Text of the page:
Gene Allen – Saxophone
Bernardo Altmann – Cello
Bert Ardi – Violin
Phil Bodner – Clarinet
Rose Chanivecky – Violin
Dennis Irwin – Bass
John F. Knapp – Copyist
Samuel Kramar – Violin
Teo Macero – Saxophone/Conductor/Arranger
Lloyd Trotman – Bass
Gene Allen, 79, a saxophonist and woodwind player, died on Feb. 14. He had been an 802 member since 1944.
Mr. Allen first started playing professionally at the age of 12 in his brother George’s band and with a small group that he formed in the Gary, Indiana area.
At the age of 15, Mr. Allen went on the road with Louis Prima, who became Mr. Allen’s legal guardian as Mr. Allen required supervision as a minor. He recorded and performed with Prima and played in a movie used for entertaining the troops in World War II.
From there, Mr. Allen’s career took off.
He played with Claude Thornhill, Tex Beneke, the Sauter-Finegan Orchestra and the Jimmy and Tommy Dorsey Orchestras.
Next, he joined the Benny Goodman band and toured in the U.S., Russia and Belgium.
He then played with Woody Herman and Gerry Mulligan’s Tentet and Concert Jazz Band.
Mr. Allen also played and recorded with George Williams, Thelonious Monk, Chet Baker, Bob Brookmeyer, Phil Sunkel, Tony Fruscella, Billy VerPlanck, Dick Meldonian, Vinnie Riccitelli, as well as singers Sarah Vaughan, Ella Fitzgerald, Joe Mooney, Teri Thornton, Lee Wiley and Maxine Sullivan.
After being on the road for 25 years, Mr. Allen settled in New York City, where he did some work for Hal Grant and became a fixture at the Copacabana. He studied at Juilliard with Hall Overton and Manny Albam.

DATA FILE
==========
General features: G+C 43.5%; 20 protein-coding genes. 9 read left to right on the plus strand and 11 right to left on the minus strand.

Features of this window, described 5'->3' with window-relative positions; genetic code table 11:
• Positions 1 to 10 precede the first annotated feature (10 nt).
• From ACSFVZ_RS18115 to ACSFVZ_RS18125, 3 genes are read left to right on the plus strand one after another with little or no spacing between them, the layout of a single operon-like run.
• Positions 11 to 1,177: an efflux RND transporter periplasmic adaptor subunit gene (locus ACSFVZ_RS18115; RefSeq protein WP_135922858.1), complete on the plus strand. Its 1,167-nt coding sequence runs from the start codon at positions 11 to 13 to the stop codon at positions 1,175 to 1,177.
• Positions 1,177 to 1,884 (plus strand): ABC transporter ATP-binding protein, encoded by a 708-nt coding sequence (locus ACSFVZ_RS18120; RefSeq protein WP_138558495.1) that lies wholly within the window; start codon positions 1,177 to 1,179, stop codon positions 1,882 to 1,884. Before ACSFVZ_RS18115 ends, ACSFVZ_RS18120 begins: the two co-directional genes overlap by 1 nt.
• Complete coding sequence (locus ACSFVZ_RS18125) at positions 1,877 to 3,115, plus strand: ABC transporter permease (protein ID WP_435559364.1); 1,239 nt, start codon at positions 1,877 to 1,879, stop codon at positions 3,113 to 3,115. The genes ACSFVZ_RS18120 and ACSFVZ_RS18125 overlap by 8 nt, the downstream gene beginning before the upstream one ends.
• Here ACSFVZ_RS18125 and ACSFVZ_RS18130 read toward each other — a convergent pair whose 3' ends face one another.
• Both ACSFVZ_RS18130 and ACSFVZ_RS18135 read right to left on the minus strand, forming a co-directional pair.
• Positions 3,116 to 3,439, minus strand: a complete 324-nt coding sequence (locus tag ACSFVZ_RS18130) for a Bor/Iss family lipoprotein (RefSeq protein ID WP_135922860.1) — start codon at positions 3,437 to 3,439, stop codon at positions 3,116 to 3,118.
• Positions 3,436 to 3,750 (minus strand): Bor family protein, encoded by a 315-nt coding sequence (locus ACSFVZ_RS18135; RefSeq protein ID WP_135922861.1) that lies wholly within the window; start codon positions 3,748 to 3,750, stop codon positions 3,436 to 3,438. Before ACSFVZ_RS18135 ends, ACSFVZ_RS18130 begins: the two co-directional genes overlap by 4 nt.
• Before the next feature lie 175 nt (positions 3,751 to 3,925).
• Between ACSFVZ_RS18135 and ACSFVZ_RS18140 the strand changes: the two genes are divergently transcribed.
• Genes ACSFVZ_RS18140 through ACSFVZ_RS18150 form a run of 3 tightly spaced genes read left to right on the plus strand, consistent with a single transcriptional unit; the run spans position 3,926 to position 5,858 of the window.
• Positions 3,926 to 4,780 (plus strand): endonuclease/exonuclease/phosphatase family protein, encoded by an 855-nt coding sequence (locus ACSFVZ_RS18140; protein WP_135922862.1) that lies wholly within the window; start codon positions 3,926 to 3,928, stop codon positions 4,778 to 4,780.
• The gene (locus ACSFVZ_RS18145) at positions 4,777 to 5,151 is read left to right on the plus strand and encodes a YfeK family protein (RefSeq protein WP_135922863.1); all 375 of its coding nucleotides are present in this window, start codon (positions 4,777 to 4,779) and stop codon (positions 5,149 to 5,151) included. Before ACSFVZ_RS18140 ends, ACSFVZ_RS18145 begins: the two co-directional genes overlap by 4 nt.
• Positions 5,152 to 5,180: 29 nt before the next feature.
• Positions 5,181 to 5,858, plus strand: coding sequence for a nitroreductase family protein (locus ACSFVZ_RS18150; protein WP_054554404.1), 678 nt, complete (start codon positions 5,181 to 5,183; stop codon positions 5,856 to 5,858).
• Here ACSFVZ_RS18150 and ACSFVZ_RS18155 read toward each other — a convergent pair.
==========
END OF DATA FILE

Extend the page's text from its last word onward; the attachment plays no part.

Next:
Mr. Allen is survived by his brother Bob Sufana, sister Mary Sufana and fiancee Shae Bevan.
Phil Bodner, 90, a clarinetist and multi-instrumentalist, died on Feb. 24. He had been an 802 member since 1938.
One of the busiest reed men from the 1950’s to the 1980’s, Mr. Bodner recorded with Frank Sinatra, Ella Fitzgerald, Mel Torme, Dick Hyman, Doc Severinson, Urbie Green and many others. He occasionally subbed for Benny Goodman at the Rainbow Room.
His greatest fame came from his work as conductor, performer, composer and arranger for the Brass Ring, an all-instrumental pop group, which also featured saxophonist Stan Webb and guitarist Tony Mottola.
The band’s hit “The Dis-Advantages of You” became nationally known after it was used as the background theme for a series of cigarette commercials in the late 60’s.
The Brass Ring covered other hits of the day, such as “Al-Di-La,” “Samba De Orfeu” and Quincy Jones’ theme from the movie “For Love of Ivy.” They had a number-one hit with the “Love Theme from ‘The Flight of The Phoenix’” in 1965.
After the group disbanded in the early 70’s, Mr. Bodner continued to keep active as a studio musician. He could play all woodwinds, including double reeds and flute.
In the early 80’s, he also worked in clubs with bassist George Duvivier and drummer Mel Lewis. He played with Mel Torme, Jonathan Schwartz and others when they toured through town.
He is survived by his wife Judith, sons Mark and Neal, daughters-in-law Beth and Pam, and grandchildren Josh, Adam, Matthew, Justin, Danielle and Hannah. His first wife Harriet predeceased him.
Some information in this obituary came from the Internet news group alt.obituaries.
Dennis Irwin, 56, the jazz bassist, died of liver failure as a result of cancer, on March 10. He had been a Local 802 member since 1980.